## Time to learn SymPy.

Pythion’s real value can be seen when you take advantage of the language’s rich resource of STEM libraries. SymPy is one of them. Since I’m currently learning algebra by myself, my Pythin-learning path collides its path with the other. STEM forever!!

Since I’ve spent a fair share of my private time on learning Python lately (I have to learn Kotlin and Java more, though), it’s time to dive into the language’s rich resource of mathematical libraries that make it shine in the crowd.

What we have done in the previous Python’s mathematical posts was something you can do in other languages since they didn’t take advantage of its libraries. Now, let’s start utilizing Python’s mathematically powerful libraries that define Python Python.

In addition to that, as I mentioned before, my other STEM series, Algebra, perfectly collides its path with this Pythion series. So, this is a great win-win situation for my STEM universe!

From this point on, just follow the instructions, and you’ll be fine (I guess).

## Install SymPy:

```
johnito@skynewubuntuserver:~$ pip install sympy
Collecting sympy
Downloading sympy-1.11.1-py3-none-any.whl (6.5 MB)
|████████████████████████████████| 6.5 MB 2.9 MB/s
Collecting mpmath>=0.19
Downloading mpmath-1.2.1-py3-none-any.whl (532 kB)
|████████████████████████████████| 532 kB 12.1 MB/s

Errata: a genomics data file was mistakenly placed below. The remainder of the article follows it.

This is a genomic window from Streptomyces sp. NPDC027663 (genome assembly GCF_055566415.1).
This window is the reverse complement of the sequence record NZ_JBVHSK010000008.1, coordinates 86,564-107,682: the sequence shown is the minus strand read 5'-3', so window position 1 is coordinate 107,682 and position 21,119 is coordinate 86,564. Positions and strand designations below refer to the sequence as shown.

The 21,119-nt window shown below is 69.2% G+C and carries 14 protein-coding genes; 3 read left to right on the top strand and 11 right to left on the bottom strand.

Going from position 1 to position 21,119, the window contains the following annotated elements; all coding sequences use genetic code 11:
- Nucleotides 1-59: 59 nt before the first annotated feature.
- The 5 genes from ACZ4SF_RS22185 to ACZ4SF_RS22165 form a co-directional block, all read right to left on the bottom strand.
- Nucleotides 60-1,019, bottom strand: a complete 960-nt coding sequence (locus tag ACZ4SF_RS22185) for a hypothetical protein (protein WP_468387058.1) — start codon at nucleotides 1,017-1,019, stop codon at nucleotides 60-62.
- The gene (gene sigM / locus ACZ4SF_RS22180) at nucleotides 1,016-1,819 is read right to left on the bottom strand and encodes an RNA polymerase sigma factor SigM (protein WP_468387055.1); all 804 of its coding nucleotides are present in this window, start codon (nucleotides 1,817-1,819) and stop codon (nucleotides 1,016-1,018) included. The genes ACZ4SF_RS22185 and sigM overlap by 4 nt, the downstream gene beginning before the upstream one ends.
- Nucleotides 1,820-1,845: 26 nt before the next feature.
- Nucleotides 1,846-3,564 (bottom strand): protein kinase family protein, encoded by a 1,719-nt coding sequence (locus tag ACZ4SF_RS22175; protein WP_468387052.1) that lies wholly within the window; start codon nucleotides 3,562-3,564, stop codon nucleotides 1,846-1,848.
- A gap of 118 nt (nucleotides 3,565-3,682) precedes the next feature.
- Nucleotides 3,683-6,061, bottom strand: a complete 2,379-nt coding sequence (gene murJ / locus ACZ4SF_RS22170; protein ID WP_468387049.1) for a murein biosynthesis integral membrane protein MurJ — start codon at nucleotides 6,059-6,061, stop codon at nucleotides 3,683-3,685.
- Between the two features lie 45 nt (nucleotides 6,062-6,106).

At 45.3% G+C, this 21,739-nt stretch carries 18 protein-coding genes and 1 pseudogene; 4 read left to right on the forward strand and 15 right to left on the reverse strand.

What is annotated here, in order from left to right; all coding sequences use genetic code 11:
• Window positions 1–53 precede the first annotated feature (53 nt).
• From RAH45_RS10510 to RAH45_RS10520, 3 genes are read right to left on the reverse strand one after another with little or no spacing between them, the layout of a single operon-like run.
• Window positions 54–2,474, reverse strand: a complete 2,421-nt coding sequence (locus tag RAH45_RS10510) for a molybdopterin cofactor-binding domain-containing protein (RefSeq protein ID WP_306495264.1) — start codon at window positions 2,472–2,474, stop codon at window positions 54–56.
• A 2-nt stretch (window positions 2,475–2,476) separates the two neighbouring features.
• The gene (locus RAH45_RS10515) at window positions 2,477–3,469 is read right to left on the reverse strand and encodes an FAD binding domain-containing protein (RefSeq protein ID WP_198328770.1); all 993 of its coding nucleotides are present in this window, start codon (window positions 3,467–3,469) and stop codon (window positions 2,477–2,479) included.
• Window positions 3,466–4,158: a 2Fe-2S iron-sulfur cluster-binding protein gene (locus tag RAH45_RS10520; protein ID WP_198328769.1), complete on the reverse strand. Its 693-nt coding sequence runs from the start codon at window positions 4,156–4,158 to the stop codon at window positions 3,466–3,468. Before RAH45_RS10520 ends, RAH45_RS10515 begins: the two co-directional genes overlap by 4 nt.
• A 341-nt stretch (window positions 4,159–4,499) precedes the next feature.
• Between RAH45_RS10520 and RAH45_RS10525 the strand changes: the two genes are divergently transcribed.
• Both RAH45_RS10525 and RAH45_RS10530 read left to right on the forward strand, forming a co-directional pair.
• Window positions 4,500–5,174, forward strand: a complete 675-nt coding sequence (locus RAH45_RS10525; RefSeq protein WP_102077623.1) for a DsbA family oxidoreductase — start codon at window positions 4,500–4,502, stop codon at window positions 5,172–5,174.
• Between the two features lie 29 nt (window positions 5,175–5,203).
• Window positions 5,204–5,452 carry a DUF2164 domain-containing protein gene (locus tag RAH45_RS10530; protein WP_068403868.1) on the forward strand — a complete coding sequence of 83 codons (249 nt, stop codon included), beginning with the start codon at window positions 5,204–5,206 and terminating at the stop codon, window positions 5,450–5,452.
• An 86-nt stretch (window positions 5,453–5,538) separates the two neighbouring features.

Installing collected packages: mpmath, sympy
```

## Equations with one solution:

A simple equation that contains one variable, such as x-4-2=0, can be solved with the SYmPy’s solve() function.

Actual code:

```
from sympy import symbols, solve
x = symbols('x')
expr = x-4-2
sol = solve(expr)
print(sol)
```

The output:

`[6]`

### Another example:

This time, we’ll use Eq() function.

Actual code:

```
from sympy import symbols, Eq, solve
y = symbols('y')
eq1 = Eq(y + 3 + 8)
sol = solve(eq1)
print(sol)
```

The output:

```
equation2.py:4: SymPyDeprecationWarning:
Eq(expr) with a single argument with the right-hand side
defaulting to 0 is deprecated. Use Eq(expr, 0) instead.
See https://docs.sympy.org/latest/explanation/active-deprecations.html#deprecated-eq-expr
for details.
This has been deprecated since SymPy version 1.5. It
will be removed in a future version of SymPy.
eq1 = Eq(y + 3 + 8)
[-11]
```

## Equations with two solutions:

Here’s a quadratic equation sample: x² -5x + 6 = 0

Two solutions will be the output result.

Actual code:

```
from sympy import symbols, Eq, solve
x = symbols('x')
eq1 = Eq(x**2-5*x+6)
sol = solve(eq1)
print(sol)
```

The output:

```
equation3.py:4: SymPyDeprecationWarning:
Eq(expr) with a single argument with the right-hand side
defaulting to 0 is deprecated. Use Eq(expr, 0) instead.
See https://docs.sympy.org/latest/explanation/active-deprecations.html#deprecated-eq-expr
for details.
This has been deprecated since SymPy version 1.5. It
will be removed in a future version of SymPy.
eq1 = Eq(x**2-5*x+6)
[2, 3]
```